In smoke inhalation injury, there is a destruction of the ciliated epithelium[8] that lines the tracheobronchial tree.  Casts[9] from these cells cause upper-airway destruction, and this leads to obstruction, causing pulmonary failure.  In one recent study, the reduction in mortality in pediatric patients with inhalation injuries placed on a regimen of aerosolized heparin[10] and acetylcystine[11] was tested.[12]  Forty-seven children, acting against forty-three controls, received 5000 units of heparin and 3 ml of a 20% solution of acetylcystine aerosolized every four hours for the first seven days of injury.  All patients were extubated when they were able to maintain spontaneous oxygen levels.  The number of patients requiring re-intubation for successive pulmonary failure was recorded, as was mortality.

The results indicate a significant decrease in re-intubation rates, incidence of atelectasis,[13] and mortality for patients treated with the regimen of heparin and acetylcystine when compared with the controls.  Heparin/acetylcystine nebulization in children with massive burn and smoke inhalation injuries results in a significant decrease in incidence of re-intubation for progressive pulmonary failure and a reduction in mortality.

The Use of Virtual Reality For Acute Pain Management in Pediatric Burn Patients

In one experimental case, virtual reality was tested for pain management.[14]  Managing high pain levels associated with pediatric burns can result in a decreased reliance on opioid medications and can potentially minimize future risk of developing psychiatric problems.  During the study, hospitalized patients over the age of six and without facial burns were selected.  A lightweight helmet with binocular display provided patients with a Virtual Reality (VR) experience during acute pain procedures such as wound care or therapy.  Pain levels were assessed using the Faces Pain Scale (FPS).[15] Constitutional signs and symptoms, opioid medication usage, as well as nursing and family member assessments of pain were also recorded.  VR provided a three-dimensional computer-simulated environment where patients could see, hear, and interact with objects displayed in the virtual world.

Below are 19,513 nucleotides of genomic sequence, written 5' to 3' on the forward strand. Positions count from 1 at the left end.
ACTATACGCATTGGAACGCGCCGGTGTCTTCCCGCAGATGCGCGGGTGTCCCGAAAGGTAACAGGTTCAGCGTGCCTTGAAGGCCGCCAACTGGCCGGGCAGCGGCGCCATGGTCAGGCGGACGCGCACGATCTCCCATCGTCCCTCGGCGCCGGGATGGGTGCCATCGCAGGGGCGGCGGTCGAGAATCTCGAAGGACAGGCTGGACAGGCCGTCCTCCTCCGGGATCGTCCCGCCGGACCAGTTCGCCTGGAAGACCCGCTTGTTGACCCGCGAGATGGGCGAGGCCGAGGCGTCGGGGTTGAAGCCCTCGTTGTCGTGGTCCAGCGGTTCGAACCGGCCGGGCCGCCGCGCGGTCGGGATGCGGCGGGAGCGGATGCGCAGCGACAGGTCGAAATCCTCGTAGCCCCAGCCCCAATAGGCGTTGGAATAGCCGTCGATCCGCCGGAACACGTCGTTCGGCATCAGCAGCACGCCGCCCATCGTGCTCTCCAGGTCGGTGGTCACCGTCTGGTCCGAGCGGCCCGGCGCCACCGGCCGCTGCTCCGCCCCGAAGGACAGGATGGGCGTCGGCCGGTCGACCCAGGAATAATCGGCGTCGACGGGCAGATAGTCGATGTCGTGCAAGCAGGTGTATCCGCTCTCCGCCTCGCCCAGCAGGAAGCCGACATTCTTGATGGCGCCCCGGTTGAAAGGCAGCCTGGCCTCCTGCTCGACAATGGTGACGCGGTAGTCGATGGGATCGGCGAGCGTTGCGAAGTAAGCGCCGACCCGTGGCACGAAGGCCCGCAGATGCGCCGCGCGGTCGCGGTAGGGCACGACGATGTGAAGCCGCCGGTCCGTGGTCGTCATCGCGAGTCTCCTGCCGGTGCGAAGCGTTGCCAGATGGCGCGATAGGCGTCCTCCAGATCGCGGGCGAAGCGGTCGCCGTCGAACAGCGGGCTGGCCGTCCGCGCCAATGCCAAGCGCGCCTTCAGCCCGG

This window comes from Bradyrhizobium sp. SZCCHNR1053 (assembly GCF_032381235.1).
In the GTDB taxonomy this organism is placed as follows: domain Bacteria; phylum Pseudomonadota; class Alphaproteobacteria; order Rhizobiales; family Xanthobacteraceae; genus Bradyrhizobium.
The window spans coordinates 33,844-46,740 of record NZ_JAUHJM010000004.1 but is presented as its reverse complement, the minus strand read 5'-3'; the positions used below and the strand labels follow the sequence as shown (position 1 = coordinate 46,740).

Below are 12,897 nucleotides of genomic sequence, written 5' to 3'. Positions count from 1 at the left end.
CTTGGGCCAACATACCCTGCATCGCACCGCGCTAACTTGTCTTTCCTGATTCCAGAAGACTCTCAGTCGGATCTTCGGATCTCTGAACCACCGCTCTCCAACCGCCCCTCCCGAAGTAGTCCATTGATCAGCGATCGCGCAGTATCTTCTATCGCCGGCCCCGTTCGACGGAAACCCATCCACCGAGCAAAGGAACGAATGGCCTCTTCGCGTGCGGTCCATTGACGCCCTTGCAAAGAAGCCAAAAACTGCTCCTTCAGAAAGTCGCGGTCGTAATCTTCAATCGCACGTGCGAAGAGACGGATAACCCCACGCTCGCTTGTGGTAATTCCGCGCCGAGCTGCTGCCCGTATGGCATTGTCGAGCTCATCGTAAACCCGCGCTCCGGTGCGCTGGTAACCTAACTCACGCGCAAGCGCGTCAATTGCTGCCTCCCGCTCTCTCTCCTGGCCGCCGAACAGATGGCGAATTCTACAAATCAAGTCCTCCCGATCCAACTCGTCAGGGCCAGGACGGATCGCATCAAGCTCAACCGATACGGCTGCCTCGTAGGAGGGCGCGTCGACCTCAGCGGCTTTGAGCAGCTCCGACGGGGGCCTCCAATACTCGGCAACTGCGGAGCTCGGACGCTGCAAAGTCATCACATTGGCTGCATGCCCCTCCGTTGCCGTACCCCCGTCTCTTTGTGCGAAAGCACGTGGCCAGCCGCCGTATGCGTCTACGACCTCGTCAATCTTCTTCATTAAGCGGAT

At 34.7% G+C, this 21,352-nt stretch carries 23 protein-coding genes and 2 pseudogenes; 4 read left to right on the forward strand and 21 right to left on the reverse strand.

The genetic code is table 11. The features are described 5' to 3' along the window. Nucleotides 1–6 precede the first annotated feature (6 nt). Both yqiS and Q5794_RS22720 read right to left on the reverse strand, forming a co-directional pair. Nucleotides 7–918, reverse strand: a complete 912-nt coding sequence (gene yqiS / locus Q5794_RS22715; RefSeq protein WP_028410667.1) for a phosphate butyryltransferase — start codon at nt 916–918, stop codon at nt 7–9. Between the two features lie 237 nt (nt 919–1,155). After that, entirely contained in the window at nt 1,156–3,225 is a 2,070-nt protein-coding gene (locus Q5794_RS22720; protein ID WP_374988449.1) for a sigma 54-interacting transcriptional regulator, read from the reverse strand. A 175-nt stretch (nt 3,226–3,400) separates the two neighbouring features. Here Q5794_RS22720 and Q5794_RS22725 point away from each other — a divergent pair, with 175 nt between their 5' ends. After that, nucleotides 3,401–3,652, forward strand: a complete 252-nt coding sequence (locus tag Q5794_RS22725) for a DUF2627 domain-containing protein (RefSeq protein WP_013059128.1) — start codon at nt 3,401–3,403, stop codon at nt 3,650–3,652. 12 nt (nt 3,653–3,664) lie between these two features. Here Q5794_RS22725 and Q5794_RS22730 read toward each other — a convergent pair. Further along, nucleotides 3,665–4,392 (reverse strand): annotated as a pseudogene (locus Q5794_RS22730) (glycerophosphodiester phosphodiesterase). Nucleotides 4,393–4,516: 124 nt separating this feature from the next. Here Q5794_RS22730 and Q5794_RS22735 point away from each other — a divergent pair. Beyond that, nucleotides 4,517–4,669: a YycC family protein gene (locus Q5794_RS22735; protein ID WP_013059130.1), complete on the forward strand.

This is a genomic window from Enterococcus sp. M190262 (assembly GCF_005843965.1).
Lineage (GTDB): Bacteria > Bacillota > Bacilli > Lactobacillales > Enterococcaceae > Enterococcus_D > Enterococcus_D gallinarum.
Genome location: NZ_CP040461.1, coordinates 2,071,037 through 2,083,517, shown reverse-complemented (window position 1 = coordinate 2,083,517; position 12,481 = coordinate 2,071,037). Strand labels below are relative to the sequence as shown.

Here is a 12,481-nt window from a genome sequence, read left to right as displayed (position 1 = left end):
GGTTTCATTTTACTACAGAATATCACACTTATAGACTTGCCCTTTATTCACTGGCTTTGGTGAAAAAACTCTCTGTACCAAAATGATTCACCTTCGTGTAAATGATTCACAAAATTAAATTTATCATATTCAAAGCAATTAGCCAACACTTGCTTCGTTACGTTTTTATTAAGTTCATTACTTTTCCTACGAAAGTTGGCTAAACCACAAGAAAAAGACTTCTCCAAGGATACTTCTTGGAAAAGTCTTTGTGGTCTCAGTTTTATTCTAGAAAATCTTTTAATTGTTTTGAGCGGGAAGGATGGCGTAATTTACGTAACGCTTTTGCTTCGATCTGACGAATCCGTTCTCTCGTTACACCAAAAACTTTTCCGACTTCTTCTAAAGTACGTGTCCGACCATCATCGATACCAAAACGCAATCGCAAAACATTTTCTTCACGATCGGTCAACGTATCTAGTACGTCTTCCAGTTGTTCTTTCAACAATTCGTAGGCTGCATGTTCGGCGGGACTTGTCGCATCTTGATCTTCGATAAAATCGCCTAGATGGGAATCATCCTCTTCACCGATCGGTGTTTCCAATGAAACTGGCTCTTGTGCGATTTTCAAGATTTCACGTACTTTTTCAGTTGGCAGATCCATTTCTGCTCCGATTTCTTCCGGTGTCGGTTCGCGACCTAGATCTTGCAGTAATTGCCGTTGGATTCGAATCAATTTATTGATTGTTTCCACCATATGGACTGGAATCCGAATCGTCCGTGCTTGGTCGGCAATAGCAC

Preliminary results suggested at least a 20% decrease on FPS during VR intervention.  Pediatric patients report an increased tolerance to exposed dressing sites during VR.  It remains unknown which patient factors (age, sex, characteristics of the burn, background pain level, etc.) are predictive of effective pain management with VR.


Olson Brooksby has defended many product liability and aviation cases where the resulting injury was a serious, sometimes fatal, burn.  From a defense perspective, such cases pose difficulties if defense counsel is not prepared to skillfully handle the cross examination of the treating burn physician.  The best way to do so is to be familiar with the prevailing treatment methods and the relevant literature.  Conversance with the literature will provide a working understanding of the techniques that were available to the treatment team to minimize the pediatric burn patient’s pain and increase the likelihood of survival.


[1] Miller, S.F.M., et al., National Burn Repository, 2005, American Burn Association: Chicago, IL. P. 1-51.

[2] Grunwald, T.B. and Garner, W.L. Acute Burns. University of Southern California; Los Angeles County + USC Burn Center, Los Angeles, California.

[3] Dead matter cast off the surface of the skin after a burn.

[4] Tubal feeding through the intestine.

[5] Rose, D.D. and E.B. Jordan, Perioperative management of burn patients.  Aorn J, 1999. 69(6): p. 1211-22; quiz 1223-30.

[6] N., K. Aoki, and M. Yamazaki, Recent advances in the management of severely burned patients.  Nippon Geka Gakkai Zasshi, 1999. 100(7): p. 424-9.

[7] Thompson PB, Herndon DN, Taber DL, et al.  Effects of mortality of inhalation injury. J. Trauma 1986; 26:163-5.